Purdue News

November 9, 2005

India expands global presence in chemical, pharmaceutical industries

WEST LAFAYETTE, Ind. – India is poised to become a major venue for outsourcing in chemical and pharmaceutical manufacturing, says a new report prepared by researchers involved in the first joint conference between Indian and American chemical engineers.

"Up to this point, India's dominant industry has been software," said Doraiswami Ramkrishna, a professor of chemical engineering at Purdue University. "But the idea of this conference was to recognize that India is now expanding into many other areas and that there is a large amount of intellectual talent available in India for research and technology."

Ramkrishna recently completed a report to be submitted to the National Science Foundation about the U.S. India Conference — First Joint Meeting of the American Institute of Chemical Engineers and the Indian Institute of Chemical Engineers, held last December in Bombay.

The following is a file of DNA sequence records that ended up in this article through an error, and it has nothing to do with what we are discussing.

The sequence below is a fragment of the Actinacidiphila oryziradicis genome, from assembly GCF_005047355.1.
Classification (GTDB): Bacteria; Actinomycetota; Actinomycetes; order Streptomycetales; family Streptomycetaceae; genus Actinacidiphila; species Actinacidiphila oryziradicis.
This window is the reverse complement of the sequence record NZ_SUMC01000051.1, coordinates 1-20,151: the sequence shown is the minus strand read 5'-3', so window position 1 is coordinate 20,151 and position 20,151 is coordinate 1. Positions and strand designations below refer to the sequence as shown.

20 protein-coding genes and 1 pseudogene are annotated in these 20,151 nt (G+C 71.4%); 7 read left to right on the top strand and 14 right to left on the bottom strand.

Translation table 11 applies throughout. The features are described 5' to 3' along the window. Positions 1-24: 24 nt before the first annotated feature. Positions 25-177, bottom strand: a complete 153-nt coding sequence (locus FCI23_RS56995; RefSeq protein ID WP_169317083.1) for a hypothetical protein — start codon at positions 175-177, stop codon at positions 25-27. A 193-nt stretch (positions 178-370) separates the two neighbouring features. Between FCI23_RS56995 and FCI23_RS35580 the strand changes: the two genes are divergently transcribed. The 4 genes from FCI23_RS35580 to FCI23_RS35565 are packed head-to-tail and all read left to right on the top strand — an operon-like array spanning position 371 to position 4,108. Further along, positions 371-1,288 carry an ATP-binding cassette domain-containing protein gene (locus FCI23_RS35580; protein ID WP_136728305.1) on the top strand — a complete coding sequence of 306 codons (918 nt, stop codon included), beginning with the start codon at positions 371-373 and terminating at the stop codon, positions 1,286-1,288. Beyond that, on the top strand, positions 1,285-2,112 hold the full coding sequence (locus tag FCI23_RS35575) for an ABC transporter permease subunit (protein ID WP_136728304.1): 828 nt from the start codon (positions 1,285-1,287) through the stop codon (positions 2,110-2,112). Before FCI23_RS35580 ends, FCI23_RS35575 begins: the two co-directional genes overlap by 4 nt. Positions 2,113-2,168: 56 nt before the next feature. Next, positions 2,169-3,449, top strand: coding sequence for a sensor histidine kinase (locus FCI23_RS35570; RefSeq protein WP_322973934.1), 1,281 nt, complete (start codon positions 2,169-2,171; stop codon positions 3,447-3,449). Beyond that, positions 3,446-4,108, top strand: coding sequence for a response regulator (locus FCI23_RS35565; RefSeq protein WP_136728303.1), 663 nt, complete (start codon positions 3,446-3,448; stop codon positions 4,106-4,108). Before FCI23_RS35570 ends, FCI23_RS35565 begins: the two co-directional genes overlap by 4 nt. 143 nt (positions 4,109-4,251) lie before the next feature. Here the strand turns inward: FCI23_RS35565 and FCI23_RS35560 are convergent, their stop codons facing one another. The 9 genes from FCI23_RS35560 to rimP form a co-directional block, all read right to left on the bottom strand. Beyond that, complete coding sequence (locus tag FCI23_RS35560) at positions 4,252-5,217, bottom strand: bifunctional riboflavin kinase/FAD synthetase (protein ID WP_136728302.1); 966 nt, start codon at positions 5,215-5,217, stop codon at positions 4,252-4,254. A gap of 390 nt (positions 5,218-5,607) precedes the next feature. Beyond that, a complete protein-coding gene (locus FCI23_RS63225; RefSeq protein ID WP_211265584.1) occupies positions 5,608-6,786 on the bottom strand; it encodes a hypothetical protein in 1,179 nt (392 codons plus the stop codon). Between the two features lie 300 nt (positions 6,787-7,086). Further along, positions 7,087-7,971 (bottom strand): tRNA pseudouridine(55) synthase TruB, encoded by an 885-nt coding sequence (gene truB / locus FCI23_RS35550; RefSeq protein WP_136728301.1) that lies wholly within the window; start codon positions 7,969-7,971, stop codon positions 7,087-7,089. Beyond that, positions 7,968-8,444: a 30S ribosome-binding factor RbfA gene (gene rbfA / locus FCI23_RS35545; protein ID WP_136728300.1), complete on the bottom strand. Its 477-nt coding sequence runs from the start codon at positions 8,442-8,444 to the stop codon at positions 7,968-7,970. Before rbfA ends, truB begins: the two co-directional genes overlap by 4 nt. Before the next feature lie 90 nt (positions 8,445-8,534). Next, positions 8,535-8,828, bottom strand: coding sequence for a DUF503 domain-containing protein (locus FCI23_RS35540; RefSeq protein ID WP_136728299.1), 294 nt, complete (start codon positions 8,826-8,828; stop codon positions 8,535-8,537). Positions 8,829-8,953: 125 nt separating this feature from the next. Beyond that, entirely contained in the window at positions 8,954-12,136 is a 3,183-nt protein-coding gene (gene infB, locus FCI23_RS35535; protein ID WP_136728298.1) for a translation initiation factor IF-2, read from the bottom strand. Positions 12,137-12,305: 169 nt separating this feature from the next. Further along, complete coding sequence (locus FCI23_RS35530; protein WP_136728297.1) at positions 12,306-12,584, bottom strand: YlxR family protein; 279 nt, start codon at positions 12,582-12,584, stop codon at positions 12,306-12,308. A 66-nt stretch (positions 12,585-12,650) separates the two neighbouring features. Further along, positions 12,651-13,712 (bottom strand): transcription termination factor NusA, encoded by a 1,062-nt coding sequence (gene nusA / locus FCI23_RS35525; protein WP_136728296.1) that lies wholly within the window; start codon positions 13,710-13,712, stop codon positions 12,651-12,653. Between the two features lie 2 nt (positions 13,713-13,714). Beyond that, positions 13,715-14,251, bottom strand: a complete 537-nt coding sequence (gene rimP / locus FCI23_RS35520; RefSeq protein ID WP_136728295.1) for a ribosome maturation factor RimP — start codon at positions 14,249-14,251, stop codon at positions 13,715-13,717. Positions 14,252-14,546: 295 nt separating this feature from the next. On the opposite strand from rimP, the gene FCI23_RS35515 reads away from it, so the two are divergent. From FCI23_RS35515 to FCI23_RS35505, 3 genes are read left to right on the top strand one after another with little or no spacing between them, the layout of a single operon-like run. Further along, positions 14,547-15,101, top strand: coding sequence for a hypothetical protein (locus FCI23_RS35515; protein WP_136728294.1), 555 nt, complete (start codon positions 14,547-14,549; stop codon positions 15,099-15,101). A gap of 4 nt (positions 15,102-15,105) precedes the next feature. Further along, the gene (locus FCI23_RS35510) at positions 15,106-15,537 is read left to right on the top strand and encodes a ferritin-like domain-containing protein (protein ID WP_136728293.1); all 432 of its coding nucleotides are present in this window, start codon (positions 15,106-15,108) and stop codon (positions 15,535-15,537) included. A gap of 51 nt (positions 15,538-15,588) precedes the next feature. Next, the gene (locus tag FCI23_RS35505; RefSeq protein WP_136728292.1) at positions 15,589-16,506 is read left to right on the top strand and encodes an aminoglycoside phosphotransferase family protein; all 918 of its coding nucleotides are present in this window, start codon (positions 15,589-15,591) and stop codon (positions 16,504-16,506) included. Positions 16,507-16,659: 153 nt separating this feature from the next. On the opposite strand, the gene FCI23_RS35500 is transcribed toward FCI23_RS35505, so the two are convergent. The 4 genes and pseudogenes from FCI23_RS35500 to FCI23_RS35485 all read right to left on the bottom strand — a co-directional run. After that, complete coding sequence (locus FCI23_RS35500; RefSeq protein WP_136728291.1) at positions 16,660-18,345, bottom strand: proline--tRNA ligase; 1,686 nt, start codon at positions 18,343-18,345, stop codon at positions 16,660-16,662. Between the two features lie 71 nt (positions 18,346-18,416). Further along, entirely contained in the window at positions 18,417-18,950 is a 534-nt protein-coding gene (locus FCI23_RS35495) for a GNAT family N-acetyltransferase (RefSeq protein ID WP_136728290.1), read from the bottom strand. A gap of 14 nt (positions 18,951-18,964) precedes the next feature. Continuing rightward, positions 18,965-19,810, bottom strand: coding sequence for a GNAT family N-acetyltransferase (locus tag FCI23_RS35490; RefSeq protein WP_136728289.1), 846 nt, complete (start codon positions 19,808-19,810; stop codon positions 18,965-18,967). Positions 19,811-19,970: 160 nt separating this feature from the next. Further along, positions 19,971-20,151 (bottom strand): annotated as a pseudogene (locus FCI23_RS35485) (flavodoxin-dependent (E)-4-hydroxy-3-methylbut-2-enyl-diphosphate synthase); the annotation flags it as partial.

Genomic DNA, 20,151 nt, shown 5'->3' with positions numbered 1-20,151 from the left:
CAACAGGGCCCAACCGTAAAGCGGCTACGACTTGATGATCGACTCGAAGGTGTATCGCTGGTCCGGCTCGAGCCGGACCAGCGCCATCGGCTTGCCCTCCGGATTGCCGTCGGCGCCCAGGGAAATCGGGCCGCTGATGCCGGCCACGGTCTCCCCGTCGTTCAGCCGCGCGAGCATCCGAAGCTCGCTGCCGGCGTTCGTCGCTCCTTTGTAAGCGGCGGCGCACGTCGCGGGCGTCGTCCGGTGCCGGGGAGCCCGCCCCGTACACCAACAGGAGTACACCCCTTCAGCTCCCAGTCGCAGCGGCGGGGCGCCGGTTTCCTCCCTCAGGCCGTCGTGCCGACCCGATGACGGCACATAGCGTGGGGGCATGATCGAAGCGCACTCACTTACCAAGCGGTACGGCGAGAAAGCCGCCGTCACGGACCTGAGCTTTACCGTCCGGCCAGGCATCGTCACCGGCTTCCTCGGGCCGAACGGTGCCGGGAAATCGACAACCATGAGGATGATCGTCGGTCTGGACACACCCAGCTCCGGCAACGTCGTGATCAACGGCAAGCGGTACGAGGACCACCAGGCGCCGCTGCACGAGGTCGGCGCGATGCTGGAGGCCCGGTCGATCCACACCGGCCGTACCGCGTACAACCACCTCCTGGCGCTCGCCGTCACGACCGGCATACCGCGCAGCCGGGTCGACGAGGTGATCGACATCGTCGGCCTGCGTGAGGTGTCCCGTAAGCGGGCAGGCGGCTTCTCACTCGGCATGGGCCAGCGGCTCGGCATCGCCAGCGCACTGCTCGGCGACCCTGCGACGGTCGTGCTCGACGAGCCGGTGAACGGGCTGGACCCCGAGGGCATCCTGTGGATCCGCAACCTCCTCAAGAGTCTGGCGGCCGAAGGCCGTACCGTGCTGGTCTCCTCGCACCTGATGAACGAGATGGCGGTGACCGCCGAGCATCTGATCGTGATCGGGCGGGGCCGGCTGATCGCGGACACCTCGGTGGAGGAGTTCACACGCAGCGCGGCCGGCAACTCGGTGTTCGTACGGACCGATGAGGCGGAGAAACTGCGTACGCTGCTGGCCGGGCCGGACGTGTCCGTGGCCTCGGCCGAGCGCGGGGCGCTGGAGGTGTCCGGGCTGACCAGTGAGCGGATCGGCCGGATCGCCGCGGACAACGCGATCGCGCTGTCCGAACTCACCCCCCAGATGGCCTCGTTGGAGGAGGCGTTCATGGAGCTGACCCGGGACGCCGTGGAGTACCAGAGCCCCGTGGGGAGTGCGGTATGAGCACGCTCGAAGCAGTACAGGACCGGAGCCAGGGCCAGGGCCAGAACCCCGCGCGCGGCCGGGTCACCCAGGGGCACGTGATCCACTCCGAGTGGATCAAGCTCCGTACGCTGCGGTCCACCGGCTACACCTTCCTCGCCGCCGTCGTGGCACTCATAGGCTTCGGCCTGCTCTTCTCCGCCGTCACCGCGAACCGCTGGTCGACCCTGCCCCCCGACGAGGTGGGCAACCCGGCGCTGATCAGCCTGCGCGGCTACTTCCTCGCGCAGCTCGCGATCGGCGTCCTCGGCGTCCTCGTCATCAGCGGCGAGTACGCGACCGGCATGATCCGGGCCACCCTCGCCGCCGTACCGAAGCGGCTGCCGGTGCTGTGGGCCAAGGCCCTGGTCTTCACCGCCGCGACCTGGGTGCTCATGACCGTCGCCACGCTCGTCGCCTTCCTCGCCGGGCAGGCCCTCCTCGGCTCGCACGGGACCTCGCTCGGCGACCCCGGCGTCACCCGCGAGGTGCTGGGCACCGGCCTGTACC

Ramkrishna was co-chair of the conference, which received support from the NSF and several corporate sponsors from the United States and India.

There is no lack of highly skilled labor in India, where universities are producing thousands of graduates annually with advanced degrees in engineering and the sciences.

"I am told that research and development establishments in India are going to be hiring a substantial number of Ph.D.-level employees in the coming years," Ramkrishna said. "The chemical-engineering strength in India is definitely something to reckon with now, with very good high-quality personnel in academia and industry."